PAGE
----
I am at the stage of lockdown where I am seriously considering cutting my own hair. I have been writing that sentence for the past thirteen weeks. But now, staring at my flushed reflection in the rear view mirror and the photos my mum took of me outside my house, I think this is an item that needs to be actioned.

I spend an inordinate amount of time fantasising about the cool blade of a scissors on my neck, the satisfying snip of feeling the wisps and tendrils finally fall away, the relief of feeling the weightlessness of the worlds most unflattering haircut that is my latest obsession.

I wonder if, after two years of feigning indifference, it’s finally time to give into my all-consuming desire for a fringe.

There’s a song about Louis Copeland suits playing – this is getting desperate. I’m going to end with this paragraph I found in my phone notes. Why did I feel the need to analyse my bedtime? Why do I feel the need to share it with you now?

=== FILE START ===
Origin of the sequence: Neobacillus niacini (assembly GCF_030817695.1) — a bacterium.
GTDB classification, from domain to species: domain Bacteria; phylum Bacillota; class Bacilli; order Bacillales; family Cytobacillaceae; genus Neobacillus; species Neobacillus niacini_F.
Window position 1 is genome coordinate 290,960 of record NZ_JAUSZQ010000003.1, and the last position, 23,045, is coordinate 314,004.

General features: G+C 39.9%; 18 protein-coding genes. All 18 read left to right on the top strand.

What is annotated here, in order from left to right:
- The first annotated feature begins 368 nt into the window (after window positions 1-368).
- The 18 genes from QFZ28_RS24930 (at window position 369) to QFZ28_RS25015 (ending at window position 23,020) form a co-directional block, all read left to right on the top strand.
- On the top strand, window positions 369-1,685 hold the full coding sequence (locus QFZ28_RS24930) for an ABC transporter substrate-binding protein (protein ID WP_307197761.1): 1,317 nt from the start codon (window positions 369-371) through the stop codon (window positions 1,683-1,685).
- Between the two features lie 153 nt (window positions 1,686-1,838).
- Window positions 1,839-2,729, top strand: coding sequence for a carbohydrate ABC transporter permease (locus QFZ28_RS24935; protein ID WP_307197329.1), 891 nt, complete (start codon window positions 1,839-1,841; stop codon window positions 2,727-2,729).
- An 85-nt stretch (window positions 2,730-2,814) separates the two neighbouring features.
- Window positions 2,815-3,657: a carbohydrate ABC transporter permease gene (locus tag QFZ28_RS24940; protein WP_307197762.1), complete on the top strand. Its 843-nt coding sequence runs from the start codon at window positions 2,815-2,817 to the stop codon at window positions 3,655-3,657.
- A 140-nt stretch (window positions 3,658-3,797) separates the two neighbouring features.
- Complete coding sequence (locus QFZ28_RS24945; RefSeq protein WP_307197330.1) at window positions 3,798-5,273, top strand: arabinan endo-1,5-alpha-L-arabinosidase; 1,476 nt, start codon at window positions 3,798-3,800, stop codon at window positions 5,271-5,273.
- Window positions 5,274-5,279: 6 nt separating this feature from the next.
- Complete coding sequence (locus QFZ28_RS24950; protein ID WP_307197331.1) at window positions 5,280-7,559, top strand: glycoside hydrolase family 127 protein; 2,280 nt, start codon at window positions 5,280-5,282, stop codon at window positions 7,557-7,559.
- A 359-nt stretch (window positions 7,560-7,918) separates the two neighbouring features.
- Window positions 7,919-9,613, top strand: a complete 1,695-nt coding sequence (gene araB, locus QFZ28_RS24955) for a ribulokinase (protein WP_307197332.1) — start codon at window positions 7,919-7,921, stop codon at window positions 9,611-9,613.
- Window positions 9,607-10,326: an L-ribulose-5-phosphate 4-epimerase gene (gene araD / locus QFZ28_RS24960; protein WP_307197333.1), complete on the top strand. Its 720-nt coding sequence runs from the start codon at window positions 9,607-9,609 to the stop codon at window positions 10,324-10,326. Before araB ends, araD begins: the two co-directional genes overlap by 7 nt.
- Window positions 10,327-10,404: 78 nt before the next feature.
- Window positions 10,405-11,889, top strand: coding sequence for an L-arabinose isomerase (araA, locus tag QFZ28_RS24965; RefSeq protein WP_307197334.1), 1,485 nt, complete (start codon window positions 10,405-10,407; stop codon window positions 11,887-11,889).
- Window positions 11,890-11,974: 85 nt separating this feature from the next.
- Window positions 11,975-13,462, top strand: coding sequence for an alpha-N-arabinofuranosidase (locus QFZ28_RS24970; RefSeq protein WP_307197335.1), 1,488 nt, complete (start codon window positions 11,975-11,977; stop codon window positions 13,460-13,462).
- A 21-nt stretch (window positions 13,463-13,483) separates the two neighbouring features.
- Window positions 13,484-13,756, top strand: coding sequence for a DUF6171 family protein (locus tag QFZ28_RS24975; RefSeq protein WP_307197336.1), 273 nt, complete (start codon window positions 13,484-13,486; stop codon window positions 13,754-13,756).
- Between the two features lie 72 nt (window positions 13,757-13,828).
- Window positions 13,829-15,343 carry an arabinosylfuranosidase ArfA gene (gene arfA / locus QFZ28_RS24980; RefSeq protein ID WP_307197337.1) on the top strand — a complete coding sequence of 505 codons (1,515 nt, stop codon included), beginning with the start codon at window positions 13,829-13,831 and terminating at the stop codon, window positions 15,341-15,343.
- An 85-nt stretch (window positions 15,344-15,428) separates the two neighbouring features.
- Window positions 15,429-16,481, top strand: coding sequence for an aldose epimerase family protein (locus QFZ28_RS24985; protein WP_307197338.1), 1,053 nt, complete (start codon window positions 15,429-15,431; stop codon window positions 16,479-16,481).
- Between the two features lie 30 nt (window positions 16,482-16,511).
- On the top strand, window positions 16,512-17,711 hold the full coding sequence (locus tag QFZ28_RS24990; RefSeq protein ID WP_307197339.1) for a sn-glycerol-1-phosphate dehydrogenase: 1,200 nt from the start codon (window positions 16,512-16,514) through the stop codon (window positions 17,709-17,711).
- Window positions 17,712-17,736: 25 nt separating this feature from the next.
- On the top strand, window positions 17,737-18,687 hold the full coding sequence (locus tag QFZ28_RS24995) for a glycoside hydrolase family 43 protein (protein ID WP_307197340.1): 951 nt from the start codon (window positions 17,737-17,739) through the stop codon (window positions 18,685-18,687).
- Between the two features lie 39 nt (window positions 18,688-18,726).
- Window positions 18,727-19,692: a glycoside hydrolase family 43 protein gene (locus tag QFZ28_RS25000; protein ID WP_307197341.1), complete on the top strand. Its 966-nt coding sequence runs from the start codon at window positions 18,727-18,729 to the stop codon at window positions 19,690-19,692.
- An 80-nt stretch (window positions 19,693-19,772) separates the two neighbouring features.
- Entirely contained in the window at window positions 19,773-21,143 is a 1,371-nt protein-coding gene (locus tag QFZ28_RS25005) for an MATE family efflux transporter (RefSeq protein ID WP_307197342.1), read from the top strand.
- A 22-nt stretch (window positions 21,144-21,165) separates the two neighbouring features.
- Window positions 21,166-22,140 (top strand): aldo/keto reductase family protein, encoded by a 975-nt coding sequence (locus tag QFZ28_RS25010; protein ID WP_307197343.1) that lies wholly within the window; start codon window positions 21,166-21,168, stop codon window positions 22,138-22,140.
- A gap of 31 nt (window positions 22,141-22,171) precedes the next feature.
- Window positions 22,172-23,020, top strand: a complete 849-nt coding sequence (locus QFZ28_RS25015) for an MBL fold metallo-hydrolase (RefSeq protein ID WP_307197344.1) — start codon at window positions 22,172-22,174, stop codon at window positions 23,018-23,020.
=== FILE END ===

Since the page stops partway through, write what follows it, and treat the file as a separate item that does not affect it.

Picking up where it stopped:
If I don’t survive this car journey, please tell my dog I love her. And I forgive her for that time she ate my Tommy Hilfiger polka dot wedges.

No matter how hard I try, I keep going to bed at the exact same time. 23:31. I get up at 6.30am most mornings because I am a relentless overachiever and so I often tell myself I willl get a proper night’s sleep and turn in early. I will leave my evening completely free to enable this to happen and still, like clockwork, 23:30 will find me faffing around in my pastel pyjamas tidying away some item of outrageously patterned clothing or contemplating yet another superfluous feeling or pet project.


Tree Tings

I genuinely can’t think of anything making me happy right now. Life is bleak and grey and overcast and I am filled with the pervasive fear that I might just be worst person in the world.

LIES. Always things to make me happy.

  • Iced coffee. Today’s saviour, particularly when drinking it kerb-side with my best friend who makes me belly laugh to the point of genuine pain.
  • The lolling heads of people asleep in cars. My mum is now dozing and it has to be one of the most endearing and entertaining sights, the slack-jawed bobbing of exhausted parents. Awww.
  • The final email. The exquisite, orgasmic joy of pressing “Send” then cartwheeling out your front door like an extra in The Greatest Showman.